Please support this blog ministry by clicking here or mailing to MCC, P.O. Box 50488, Sarasota FL 34232 USA, designating “Progressive Christian Reflections” in the memo area of your check or money order. Thank you!

This year, I offer a signed gift copy of my book, Communion of Life: Meditations for the New Millennium, to each one who donates $100 or more (at once or in installments) over the course of 2015.

When leaving a comment on this blog, a URL is requested but not required to submit your response.

Progressive Christian Reflections is entirely supported by readers’ donations. It is an authorized Emerging Ministry of Metropolitan Community Churches, a denomination welcoming seekers as well as believers.

Copyright © 2015 by Chris R. Glaser. Permission granted for non-profit use with attribution of author and blogsite. Other rights reserved.  

Wednesday, February 25, 2015

"Today You Will Be with Me in Paradise"

Jesus’ Seven Last Words, sayings offered from the cross, may serve as guidance for the spiritual life. You are invited to contemplate each saying during the seven Wednesdays of Lent and Holy Week.

“Jesus, remember me, when you come into your kingdom,” sings the TaizĂ© chant. I often sing it as I drive to events in which this introvert is called upon to be an extrovert, this writer expected to speak or lead or counsel. It calms me, but it also reminds me who and what my work is all about. I believe I’m better at “selling” Jesus than myself. And God knows I have more inspiration to do so.

Of course “Jesus, remember me etc.” are the words of the “good” criminal who challenges the one who mocks Jesus as all three are crucified together. Jesus responds, “Truly, I say to you, today you will be with me in paradise.” What a comfort to hear this straight from Jesus!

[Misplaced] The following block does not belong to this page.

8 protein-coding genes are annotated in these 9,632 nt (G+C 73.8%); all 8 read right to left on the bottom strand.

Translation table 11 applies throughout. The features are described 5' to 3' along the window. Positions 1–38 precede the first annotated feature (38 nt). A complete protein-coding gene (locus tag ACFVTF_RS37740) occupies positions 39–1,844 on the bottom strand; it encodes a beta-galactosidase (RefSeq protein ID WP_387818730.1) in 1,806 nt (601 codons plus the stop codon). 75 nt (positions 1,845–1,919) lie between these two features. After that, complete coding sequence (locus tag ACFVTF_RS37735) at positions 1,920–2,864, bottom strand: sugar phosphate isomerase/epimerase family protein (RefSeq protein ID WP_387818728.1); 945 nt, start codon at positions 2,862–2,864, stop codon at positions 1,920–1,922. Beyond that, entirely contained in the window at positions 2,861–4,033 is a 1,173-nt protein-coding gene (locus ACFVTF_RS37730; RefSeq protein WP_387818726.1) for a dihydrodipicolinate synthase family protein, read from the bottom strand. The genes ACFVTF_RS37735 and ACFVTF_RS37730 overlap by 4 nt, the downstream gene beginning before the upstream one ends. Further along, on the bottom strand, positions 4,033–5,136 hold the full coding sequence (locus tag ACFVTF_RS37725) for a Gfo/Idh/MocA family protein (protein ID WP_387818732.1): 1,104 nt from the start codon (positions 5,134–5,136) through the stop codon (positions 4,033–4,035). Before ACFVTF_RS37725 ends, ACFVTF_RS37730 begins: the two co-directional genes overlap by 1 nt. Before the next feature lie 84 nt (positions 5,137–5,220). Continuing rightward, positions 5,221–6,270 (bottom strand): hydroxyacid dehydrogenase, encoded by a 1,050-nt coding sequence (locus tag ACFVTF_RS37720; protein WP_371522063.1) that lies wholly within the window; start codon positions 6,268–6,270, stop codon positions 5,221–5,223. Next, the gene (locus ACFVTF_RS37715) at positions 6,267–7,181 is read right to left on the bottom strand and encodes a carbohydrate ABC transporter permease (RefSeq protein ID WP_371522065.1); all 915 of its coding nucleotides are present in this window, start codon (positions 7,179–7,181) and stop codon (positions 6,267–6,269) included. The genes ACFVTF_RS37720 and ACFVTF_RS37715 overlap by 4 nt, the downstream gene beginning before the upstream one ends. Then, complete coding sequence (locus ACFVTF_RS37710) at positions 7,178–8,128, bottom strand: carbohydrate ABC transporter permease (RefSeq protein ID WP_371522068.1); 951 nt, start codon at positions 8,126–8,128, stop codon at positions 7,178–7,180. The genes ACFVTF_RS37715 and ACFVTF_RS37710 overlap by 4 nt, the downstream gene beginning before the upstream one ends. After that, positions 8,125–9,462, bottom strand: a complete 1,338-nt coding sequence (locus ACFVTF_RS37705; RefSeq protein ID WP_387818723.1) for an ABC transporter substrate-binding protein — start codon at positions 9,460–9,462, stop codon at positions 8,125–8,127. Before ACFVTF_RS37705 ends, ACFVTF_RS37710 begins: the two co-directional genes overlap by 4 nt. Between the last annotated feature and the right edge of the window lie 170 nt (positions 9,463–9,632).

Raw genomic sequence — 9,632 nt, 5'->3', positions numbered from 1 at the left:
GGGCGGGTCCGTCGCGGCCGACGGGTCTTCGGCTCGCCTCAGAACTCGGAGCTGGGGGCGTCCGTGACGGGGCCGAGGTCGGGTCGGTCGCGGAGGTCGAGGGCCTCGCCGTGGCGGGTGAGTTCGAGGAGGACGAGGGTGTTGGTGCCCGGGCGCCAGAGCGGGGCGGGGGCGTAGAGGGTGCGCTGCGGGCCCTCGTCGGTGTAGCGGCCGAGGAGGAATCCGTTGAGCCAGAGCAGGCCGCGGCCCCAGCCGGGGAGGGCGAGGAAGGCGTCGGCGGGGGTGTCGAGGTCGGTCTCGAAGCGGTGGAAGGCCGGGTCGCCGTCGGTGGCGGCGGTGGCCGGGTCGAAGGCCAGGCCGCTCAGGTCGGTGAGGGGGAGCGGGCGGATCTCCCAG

But none of us have to be on a cross to hear these words. We could just be having a bad day. We could even be having a good day. Paradise is available in the here and now, not just the sky by and by.

“I am standing at the door, knocking; if you hear my voice and open the door, I will come in to you and eat with you, and you with me,” the writer of Revelation  hears Jesus saying. This is a mystic’s vision. This was also the experience of everyday disciples on the road to Emmaus after the crucifixion.

Theologian Karl Rahner famously said that the Christian of the future will need to be a mystic. Being a mystic, then, is not “above our pay grade.”

To see beyond Jesus’ suffering, just as to see beyond our own, a hopeful vision is required. For the early Christians, that hopeful vision was to view Jesus’ sacrifice replacing the need for animal sacrifice, just as child sacrifice was replaced by animal sacrifice in the story of Abraham and Isaac.

Though these visions may not inspire us today, both could be considered theological advances of their eras. I explained this in detail in Coming Out as Sacrament. I also explained that both Roman and Jewish legal cultures of Jesus’ time expected a transgressor to offer some kind of expiation or sacrifice to make things right. This is the context for the understanding that Jesus served as that expiation.